After breast cancer, many women feel they need to make changes to their lifestyle in order to stay healthy. Some of the most common changes include eating a healthy diet, exercising regularly, and getting regular checkups.
1. Eating a healthy diet: It is important to eat a variety of healthy foods including fruits, vegetables, whole grains, and lean proteins. It is also important to limit processed foods, sugary drinks, and red meat.
2. Exercising regularly: Exercise is important for overall health and can also help reduce the risk of cancer recurrence. It is recommended that breast cancer survivors exercise for at least 30 minutes on most days of the week.
3. Getting regular checkups: Follow-up care is important for all cancer survivors. This includes regular checkups with your doctor, mammograms, and other tests as recommended by your doctor.
4. Managing stress: Stress can have a negative impact on overall health, so it is important to find ways to manage stress. This may include yoga, meditation, and spending time with friends and family.
5. Quit smoking: If you smoke, quitting is one of the best things you can do for your health. Quitting smoking can reduce the risk of cancer recurrence and also improve your overall health.
Nearly 40,000 women in the United States are expected to die from breast cancer this year. Thankfully, more women than ever before are surviving the disease. In fact, the death rate from breast cancer has dropped 39% since 1989, according in part to the American Cancer Society.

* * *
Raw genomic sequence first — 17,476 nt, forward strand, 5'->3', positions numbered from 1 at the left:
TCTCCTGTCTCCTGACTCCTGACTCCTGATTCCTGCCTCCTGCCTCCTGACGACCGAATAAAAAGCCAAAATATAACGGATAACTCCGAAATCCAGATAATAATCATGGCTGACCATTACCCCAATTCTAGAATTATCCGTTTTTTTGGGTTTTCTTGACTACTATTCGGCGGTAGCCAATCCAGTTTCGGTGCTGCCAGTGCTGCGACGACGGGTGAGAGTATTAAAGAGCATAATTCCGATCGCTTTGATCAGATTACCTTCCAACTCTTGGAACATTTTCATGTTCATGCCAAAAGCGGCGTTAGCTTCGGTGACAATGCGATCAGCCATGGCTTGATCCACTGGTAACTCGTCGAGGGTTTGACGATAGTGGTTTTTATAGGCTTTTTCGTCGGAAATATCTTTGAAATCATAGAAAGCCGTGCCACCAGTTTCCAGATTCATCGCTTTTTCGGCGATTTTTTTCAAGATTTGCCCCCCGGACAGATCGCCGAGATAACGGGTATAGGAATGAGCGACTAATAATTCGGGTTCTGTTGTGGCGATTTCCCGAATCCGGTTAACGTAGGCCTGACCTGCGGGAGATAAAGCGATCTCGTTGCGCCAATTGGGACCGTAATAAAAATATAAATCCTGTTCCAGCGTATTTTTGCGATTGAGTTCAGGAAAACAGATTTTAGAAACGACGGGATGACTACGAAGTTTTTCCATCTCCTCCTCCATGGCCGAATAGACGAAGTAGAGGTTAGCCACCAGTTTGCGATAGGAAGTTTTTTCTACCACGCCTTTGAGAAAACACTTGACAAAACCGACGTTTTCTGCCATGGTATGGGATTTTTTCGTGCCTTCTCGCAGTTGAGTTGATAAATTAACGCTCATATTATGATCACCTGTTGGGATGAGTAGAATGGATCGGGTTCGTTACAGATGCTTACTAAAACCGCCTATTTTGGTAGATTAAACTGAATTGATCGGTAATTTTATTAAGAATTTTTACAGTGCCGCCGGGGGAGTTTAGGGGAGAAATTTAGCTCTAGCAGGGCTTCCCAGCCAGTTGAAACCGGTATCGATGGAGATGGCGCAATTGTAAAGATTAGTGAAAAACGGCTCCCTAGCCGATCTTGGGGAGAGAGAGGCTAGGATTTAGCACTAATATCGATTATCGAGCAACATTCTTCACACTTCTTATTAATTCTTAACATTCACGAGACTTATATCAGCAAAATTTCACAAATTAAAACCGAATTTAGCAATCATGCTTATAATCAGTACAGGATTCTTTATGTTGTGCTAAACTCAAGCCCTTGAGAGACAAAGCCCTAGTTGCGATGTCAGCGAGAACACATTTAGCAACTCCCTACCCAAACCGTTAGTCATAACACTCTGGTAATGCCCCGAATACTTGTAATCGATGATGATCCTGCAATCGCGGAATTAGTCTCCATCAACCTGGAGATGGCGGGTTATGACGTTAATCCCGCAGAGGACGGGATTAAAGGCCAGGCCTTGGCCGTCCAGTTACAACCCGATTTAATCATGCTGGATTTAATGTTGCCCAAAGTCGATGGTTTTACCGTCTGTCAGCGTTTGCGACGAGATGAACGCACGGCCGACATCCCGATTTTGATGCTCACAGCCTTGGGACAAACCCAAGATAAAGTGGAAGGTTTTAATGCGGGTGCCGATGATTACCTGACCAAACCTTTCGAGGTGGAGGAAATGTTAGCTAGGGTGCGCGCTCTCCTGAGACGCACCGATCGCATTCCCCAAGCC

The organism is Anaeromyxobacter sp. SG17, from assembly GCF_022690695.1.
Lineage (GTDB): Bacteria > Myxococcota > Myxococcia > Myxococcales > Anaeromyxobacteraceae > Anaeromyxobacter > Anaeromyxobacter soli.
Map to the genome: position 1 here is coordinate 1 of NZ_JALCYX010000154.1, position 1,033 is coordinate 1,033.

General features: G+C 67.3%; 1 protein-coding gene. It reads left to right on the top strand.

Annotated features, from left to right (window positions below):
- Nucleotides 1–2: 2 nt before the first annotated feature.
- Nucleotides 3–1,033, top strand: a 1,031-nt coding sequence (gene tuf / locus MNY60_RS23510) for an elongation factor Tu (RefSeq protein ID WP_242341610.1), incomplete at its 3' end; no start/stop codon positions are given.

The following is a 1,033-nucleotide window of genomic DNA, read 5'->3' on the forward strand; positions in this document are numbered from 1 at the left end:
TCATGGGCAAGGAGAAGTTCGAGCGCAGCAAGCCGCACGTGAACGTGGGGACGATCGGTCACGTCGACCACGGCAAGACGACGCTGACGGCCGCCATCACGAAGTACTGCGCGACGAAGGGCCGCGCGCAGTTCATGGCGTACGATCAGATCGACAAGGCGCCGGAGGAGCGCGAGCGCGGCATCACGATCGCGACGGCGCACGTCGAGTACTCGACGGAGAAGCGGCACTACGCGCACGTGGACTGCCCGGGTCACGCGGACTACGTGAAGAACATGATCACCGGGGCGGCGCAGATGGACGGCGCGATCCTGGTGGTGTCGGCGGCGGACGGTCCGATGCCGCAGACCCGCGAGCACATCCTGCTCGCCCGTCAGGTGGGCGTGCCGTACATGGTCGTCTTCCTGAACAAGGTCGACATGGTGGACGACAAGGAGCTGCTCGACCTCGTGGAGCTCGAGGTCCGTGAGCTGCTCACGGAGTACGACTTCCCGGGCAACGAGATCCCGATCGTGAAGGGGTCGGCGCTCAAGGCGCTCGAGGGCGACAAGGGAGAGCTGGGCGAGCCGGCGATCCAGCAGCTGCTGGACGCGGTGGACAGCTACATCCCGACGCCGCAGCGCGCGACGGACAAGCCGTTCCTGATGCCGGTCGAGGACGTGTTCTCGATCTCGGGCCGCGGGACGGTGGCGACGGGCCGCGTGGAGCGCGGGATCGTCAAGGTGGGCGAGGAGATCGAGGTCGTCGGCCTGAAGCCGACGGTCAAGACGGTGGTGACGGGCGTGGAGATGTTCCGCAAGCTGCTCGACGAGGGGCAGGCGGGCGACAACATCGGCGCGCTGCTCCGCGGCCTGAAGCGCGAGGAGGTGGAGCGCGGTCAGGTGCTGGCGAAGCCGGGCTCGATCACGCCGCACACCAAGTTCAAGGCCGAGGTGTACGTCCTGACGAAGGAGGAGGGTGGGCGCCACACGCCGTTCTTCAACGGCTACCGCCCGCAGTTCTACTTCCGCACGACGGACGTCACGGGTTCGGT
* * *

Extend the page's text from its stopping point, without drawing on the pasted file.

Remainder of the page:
If you’re a breast cancer survivor, you may be wondering what you can do to stay healthy now. After all, you’ve been through a lot.
Here are five changes you can make to lower your risk of the cancer coming back or of developing other health problems:
1. Get to and stay at a healthy weight
Excess weight is linked to an increased risk of several types of cancer, including breast cancer. And if the cancer does come back, it’s more likely to be aggressive and harder to treat.
Aim to maintain a healthy weight by following a balanced diet and getting regular exercise. And if you need to lose weight, do so slowly by making small changes to your diet and activity level.
2. Get moving
Exercise is important for all of us, but it’s especially critical for breast cancer survivors. That’s because research has shown that physical activity can help reduce the risk of the cancer recurring.
How much exercise do you need? The American Cancer Society recommends at least 150 minutes of moderate-intensity aerobic activity (like brisk walking) or 75 minutes of vigorous-intensity aerobic activity (like running) every week. You can spread your exercise out over the course of a week, or do it all in one day. And if you can’t do that much, even a little bit of exercise can help.
3. Don’t smoke
If you smoke, quitting is the best thing you can do for your health. Smoking raises your risk of many types of cancer, including breast cancer.
Quitting smoking is hard, but you don’t have to do it alone. There are many resources available to help, including counseling, medications, and support groups.
4. Limit alcohol
Drinking alcohol also raises your risk of breast cancer. The more you drink, the greater your risk. If you choose to drink, limit yourself to no more than one drink a day.
5. Get screening tests
Screening tests help find breast cancer early, when it’s most treatable. The kind of screening test you need and how often you need it depends on several factors, including your age, your personal and family medical history, and the results of previous screening tests.
Talk to your doctor about which screening tests are right for you and how often you need them.
Making even small changes in your lifestyle can have a big impact on your health. So take things one step at a time and focus on what you can do today to improve your health and lower your risk of cancer.